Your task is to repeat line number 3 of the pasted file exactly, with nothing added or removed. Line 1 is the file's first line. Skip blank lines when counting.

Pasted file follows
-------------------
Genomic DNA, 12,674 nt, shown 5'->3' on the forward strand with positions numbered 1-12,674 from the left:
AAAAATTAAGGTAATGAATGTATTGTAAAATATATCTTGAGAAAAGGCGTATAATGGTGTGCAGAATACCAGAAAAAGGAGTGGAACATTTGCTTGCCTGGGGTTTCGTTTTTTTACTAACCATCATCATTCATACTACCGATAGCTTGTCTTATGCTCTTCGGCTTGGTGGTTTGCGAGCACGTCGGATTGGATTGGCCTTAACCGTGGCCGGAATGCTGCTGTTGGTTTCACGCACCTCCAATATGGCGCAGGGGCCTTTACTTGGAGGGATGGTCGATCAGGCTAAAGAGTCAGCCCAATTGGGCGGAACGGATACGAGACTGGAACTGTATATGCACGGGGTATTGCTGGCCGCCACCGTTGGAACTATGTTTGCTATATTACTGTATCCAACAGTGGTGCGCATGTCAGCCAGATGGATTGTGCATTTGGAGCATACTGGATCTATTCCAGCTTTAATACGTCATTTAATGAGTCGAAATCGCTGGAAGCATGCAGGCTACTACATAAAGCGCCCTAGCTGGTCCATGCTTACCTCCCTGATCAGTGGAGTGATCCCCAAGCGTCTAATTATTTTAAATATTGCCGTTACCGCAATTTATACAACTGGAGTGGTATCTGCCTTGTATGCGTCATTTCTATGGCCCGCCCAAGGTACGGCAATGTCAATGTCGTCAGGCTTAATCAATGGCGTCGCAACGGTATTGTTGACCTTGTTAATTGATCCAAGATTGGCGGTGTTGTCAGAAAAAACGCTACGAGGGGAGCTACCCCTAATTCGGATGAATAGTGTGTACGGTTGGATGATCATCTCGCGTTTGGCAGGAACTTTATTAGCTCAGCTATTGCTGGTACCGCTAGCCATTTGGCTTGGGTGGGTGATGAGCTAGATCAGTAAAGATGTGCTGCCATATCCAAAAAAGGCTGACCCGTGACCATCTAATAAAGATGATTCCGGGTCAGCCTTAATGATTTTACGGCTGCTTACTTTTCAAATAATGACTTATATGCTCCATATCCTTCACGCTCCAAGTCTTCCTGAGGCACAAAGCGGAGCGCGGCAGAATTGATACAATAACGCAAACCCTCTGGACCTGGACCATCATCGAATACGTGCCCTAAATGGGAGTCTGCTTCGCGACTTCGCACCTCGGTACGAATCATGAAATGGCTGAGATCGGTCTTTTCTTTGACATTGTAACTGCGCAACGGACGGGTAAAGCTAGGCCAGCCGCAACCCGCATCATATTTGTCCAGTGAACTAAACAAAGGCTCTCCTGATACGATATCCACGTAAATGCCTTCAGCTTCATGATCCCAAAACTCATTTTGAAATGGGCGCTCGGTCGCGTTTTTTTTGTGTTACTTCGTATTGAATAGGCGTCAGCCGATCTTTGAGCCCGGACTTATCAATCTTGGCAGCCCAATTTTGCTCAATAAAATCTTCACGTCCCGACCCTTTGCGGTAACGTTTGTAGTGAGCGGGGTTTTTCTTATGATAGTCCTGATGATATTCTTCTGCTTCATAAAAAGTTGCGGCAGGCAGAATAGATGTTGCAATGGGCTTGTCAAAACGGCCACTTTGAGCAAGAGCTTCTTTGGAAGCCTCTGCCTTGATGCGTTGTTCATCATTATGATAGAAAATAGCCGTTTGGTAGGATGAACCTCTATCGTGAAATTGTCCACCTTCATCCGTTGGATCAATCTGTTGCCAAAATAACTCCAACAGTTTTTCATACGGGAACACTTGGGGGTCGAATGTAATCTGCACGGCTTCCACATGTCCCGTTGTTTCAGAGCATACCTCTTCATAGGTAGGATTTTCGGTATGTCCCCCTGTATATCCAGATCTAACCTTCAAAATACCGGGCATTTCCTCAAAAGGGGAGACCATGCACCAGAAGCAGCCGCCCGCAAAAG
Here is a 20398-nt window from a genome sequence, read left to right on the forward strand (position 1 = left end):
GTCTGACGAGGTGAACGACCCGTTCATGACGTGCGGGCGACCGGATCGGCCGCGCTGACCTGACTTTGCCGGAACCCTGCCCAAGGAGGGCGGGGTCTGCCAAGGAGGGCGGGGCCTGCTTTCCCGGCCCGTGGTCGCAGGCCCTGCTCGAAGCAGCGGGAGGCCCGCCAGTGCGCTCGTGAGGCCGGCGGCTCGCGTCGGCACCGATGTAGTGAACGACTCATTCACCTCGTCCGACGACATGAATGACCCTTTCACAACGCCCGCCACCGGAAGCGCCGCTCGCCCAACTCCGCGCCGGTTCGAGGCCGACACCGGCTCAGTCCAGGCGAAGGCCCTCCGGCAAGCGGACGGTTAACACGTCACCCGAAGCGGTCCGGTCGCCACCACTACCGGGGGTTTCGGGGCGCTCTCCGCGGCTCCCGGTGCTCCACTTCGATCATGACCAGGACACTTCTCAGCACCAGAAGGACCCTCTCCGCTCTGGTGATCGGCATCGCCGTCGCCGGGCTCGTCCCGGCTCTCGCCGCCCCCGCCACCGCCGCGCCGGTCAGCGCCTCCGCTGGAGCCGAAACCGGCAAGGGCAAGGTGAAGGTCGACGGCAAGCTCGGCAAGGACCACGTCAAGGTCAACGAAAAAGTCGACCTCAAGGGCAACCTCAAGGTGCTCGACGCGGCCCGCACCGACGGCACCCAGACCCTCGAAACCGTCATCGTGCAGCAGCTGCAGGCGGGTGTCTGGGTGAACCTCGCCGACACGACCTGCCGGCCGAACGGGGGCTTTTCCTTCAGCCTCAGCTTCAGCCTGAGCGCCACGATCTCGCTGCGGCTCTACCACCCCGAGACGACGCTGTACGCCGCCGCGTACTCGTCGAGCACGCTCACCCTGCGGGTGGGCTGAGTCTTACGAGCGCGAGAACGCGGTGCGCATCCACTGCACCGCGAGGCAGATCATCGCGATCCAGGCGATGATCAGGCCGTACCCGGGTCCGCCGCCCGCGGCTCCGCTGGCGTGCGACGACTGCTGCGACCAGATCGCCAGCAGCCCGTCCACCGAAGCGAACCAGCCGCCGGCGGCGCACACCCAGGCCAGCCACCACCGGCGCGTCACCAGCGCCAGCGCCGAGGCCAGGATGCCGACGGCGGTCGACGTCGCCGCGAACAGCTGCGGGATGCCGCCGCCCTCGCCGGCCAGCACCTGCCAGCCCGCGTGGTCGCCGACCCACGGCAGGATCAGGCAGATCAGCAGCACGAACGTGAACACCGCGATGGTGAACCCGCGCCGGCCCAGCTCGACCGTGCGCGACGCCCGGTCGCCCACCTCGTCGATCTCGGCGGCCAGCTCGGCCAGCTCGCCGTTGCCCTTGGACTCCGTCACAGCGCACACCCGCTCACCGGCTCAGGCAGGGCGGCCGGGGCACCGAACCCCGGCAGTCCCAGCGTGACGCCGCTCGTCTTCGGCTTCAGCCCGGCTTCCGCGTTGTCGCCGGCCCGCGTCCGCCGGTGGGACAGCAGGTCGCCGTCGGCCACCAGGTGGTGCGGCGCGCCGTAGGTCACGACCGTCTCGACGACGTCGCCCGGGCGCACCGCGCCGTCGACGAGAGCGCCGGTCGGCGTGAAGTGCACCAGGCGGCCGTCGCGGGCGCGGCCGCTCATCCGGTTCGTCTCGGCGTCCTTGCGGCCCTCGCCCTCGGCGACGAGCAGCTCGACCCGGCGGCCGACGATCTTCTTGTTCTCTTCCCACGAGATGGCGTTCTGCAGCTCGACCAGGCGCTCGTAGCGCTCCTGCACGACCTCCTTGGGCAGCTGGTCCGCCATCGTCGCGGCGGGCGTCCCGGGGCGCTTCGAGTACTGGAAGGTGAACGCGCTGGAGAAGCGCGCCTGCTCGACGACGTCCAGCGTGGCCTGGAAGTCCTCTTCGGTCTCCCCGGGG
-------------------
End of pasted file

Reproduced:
Here is a 20398-nt window from a genome sequence, read left to right on the forward strand (position 1 = left end):